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Tests Penetration Test The penetration test is one of the oldest and most commonly used tests on asphalt cements or residues from distillation of asphalt cutbacks or emulsions. The standardized procedure for this test can be found in ASTM D5 [ASTM, 2001]. It is an empirical test that measures the consistency (hardness) of an asphalt at a specified test condition. In the standard test condition, a standard needle of a total load of 100 g is applied to the surface of an asphalt sample at a temperature of 25 ∞ C for 5 seconds. The amount of penetration of the needle at the end of 5 seconds is measured in units of 0.1 mm (or penetration unit). A softer asphalt will have a higher penetration, while a harder asphalt will have a lower penetration. Other test conditions that have been used include (1) 0 ∞ C, 200 g, 60 sec., and (2) 46 ∞ C, 50 g, 5 sec. The penetration test can be used to designate grades of asphalt cement, and to measure changes in hardness due to age hardening or changes in temperature. Flash Point Test The flash point test determines the temperature to which an asphalt can be safely heated in the presence of an open flame. The test is performed by heating an asphalt sample in an open cup at a specified rate and determining the temperature at which a small flame passing over the surface of the cup will cause the vapors from the asphalt sample temporarily to ignite or flash. The commonly used flash point test methods include (1) the Cleveland Open Cup (ASTM D92) and (2) Tag Open Cup (ASTM D1310). The Cleveland Open-Cup method is used on asphalt cements or asphalts with relatively higher flash points, while the Tag Open-Cup method is used on cutback asphalts or asphalts with flash points of less than 79 ∞ C. Minimum flash point requirements are included in the specifications for asphalt cements for safety reasons. Flash point tests can also be used to detect contaminating materials such as gasoline or kerosine in an asphalt cement. Contamination of an asphalt cement by such materials can be indicated by a substantial drop in flash point. When the flash point test is used to detect contaminating materials, the Pensky-Martens Closed Tester method (ASTM D93), which tends to give more indicative results, is normally used. In recent years, the flash point test results have been related to the hardening potential of asphalt. An asphalt with a high flash point is more likely to have a lower hardening potential in the field. Solubility Test Asphalt consists primarily of bitumens, which are high-molecular-weight hydrocarbons soluble in carbon disulfide. The bitumen content of a bituminous material is measured by means of its solubility in carbon disulfide. In the standard test for bitumen content (ASTM D4), a small sample of about 2 g of the asphalt is dissolved in 100 ml of carbon disulfide and the solution is filtered through a filtering mat in a filtering crucible. The material retained on the filter is then dried and weighed, and used to calculate the bitumen content as a percentage of the weight of the original asphalt. Due to the extreme flammability of carbon disulfide, solubility in trichloroethylene, rather than solubility in carbon disulfide, is usually used in asphalt cement specifications. The standard solubility test using trichloroethylene is designated as ASTM D 2042. The solubility test is used to detect contamination in asphalt cement. Specifications for asphalt cements normally require a minimum solubility in trichloroethylene of 99.0 percent. Unfortunately, trichloroethylene has been identified as a carcinogen and contributing to the depletion of the earth’s ozone layer. The use of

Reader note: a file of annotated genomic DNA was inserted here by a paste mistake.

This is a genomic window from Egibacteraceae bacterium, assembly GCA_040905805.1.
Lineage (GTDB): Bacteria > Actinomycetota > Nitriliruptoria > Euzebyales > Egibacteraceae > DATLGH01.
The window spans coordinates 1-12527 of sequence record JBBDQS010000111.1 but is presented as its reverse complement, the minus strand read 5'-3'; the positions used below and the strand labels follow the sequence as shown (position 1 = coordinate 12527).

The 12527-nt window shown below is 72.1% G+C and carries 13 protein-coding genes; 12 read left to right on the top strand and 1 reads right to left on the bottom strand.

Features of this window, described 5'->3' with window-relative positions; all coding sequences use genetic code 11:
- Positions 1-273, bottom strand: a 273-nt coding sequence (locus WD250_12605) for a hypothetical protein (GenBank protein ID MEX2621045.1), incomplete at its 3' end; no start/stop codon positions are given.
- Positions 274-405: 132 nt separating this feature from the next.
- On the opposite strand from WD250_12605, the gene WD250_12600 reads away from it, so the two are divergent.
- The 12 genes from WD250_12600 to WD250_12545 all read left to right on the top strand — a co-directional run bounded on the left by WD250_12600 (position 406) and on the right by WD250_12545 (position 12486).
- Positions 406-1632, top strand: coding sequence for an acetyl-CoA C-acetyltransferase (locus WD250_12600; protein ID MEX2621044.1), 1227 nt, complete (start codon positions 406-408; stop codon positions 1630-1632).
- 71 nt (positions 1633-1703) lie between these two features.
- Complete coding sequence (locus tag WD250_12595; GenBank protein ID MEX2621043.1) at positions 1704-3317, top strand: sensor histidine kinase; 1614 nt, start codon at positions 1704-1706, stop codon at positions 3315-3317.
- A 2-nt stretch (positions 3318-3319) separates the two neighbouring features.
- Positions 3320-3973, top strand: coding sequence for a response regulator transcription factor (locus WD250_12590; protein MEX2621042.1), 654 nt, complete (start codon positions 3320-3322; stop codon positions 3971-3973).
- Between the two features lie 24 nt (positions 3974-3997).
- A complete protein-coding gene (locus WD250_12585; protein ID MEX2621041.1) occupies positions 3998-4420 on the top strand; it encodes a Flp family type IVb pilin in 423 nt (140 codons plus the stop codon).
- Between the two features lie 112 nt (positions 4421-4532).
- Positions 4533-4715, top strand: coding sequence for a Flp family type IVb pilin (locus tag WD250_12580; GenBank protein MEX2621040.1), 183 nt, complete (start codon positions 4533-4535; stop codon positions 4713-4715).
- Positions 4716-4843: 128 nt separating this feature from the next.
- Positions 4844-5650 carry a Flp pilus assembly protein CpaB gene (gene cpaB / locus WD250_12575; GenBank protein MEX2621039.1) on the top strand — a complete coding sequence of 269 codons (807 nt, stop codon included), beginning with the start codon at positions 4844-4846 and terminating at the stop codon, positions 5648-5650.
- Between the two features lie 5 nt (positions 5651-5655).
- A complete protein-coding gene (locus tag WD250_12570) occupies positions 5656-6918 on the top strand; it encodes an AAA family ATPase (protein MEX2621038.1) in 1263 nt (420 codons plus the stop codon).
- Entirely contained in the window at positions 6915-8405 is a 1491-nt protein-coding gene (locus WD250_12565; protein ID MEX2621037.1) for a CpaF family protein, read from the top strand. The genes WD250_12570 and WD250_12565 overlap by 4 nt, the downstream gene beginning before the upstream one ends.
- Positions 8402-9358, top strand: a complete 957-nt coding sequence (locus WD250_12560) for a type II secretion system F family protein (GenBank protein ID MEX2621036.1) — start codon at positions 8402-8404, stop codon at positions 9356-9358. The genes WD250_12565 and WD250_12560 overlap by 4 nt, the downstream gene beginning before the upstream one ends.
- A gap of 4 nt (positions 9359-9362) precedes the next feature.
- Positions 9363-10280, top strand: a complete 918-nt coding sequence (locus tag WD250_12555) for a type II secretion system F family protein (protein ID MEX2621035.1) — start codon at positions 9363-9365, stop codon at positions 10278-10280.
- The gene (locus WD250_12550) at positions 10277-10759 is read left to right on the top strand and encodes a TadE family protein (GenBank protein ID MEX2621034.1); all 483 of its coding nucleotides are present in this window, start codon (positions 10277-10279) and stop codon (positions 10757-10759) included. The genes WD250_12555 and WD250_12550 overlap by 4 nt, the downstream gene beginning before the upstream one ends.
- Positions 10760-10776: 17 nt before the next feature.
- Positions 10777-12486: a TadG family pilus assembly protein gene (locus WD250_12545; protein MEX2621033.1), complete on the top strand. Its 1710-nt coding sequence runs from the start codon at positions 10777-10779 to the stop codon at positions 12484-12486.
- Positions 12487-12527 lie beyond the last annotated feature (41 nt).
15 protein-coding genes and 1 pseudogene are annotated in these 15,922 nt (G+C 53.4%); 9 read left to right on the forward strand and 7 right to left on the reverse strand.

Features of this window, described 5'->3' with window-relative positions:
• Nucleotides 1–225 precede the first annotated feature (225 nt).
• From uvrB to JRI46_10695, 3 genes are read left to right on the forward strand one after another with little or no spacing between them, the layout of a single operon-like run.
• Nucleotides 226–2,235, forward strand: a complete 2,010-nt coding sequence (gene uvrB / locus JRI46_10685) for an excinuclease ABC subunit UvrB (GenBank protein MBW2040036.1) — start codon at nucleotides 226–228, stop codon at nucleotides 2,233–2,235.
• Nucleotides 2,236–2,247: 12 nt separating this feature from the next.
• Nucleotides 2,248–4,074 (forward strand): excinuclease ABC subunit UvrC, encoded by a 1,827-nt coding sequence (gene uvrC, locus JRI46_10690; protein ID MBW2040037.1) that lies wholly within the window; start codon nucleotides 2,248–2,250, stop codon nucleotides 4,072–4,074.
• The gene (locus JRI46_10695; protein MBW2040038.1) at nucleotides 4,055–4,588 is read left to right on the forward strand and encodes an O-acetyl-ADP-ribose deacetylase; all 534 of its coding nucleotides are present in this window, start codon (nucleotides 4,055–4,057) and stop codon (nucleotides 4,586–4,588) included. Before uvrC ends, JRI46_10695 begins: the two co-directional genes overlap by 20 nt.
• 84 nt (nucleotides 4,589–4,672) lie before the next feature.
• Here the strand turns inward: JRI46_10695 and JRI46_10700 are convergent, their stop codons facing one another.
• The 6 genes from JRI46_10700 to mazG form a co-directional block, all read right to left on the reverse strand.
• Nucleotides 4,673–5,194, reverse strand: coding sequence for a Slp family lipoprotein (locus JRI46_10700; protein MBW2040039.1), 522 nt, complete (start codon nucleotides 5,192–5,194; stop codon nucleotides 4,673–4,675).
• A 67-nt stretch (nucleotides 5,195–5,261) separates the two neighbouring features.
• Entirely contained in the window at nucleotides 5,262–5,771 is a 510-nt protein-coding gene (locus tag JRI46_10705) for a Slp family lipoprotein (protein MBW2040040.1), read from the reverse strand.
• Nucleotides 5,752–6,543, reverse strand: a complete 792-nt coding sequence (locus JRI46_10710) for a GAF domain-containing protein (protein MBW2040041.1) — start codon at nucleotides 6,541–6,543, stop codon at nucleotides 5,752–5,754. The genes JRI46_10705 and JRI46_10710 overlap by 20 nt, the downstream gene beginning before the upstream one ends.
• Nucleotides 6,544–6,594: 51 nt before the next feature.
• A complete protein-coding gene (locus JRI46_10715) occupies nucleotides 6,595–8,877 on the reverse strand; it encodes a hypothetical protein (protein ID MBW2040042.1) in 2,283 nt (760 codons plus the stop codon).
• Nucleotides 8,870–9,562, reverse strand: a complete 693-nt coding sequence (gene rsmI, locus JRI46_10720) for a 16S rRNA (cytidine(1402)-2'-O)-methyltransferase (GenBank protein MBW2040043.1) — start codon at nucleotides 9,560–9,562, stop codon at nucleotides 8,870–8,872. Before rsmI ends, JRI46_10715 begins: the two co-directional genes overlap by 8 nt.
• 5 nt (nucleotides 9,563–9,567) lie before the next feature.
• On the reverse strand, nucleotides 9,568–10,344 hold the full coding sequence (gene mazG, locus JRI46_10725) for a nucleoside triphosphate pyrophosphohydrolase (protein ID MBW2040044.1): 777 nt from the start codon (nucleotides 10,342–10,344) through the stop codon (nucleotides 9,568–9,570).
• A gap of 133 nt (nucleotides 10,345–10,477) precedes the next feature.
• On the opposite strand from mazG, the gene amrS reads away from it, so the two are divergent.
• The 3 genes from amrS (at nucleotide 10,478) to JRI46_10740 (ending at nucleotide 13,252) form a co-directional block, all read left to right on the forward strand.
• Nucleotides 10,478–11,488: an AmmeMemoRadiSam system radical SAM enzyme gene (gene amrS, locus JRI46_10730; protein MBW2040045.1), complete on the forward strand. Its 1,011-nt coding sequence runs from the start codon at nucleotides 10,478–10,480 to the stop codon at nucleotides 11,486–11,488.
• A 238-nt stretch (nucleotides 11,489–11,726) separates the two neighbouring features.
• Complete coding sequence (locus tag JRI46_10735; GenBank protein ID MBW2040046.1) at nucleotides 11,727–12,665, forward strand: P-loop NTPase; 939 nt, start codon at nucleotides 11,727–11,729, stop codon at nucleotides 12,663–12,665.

trichloroethylene will most likely be banned in the near future. There is a need to use a less hazardous and non-chlorinated solvent for this purpose. Results of several investigations have indicated that the solvent n-Propyl Bromide appears to be a feasible alternative to trichloroethylene for use in this application. Ductility Test The ductility test (ASTM D113) measures the distance a standard asphalt sample will stretch without breaking under a standard testing condition (5 cm/min at 25 ∞ C). It is generally considered that an asphalt with a very low ductility will have poor adhesive properties and thus poor performance in service. Specifications for asphalt cements normally contain requirements for minimum ductility. Viscosity Tests The viscosity test measures the viscosity of an asphalt. Both the viscosity test and the penetration test measure the consistency of an asphalt at some specified temperatures and are used to designate grades of asphalts. The advantage of using the viscosity test as compared with the penetration test is that the viscosity test measures a fundamental physical property rather than an empirical value. Viscosity is defined as the ratio between the applied shear stress and induced shear rate of a fluid. The relationship between shear stress, shear rate and viscosity can be expressed as: When shear rate is expressed in units of 1/sec. and shear stress in units of Pascal, viscosity will be in units of Pascal-seconds. One Pascal-second is equal to 10 Poises. The lower the viscosity of an asphalt, the faster the asphalt will flow under the same stress. For a Newtonian fluid, the relationship between shear stress and shear rate is linear, and thus the viscosity is constant at different shear rates or shear stress. However, for a non-Newtonian fluid, the relationship between shear stress and shear rate is not linear, and thus the apparent viscosity will change as the shear rate or shear stress changes. Asphalts tend to behave as slightly non-Newtonian fluids, especially at lower temperatures. When different methods are used to measure the viscosity of an asphalt, the test results might be significantly different, since the different methods might be measuring the viscosity at different shear rates. It is thus very important to indicate the test method used when viscosity results are presented. The most commonly used viscosity test on asphalt cements is the Absolute Viscosity Test by Vacuum Capillary Viscometer (ASTM D2171). The standard test temperature is 60 ∞ C. The absolute viscosity test measures the viscosity in units of Poise. The viscosity at 60 ∞ C represents the viscosity of the asphalt at the maximum temperature a pavement is likely to experience in most parts of the U.S. When the viscosity of an asphalt at a higher temperature (such as 135 ∞ C) is to be determined, the most commonly-used test is the Kinematic Viscosity Test (ASTM D2170), which measures the kinematic viscosity in units of Stokes or centi-Stokes. Kinematic viscosity is defined as: When viscosity is in units of Poise and density in units of g/cm, 3 the kinematic viscosity will be in units of Stokes. To convert from kinematic viscosity (in units of Stokes) to absolute viscosity (in units of Poises), one simply multiplies the number of Stokes by the density in units of g/cm 3 . However, due Shear Rate = Shear Stress Viscosity Kinematic Viscosity = Viscosity Density.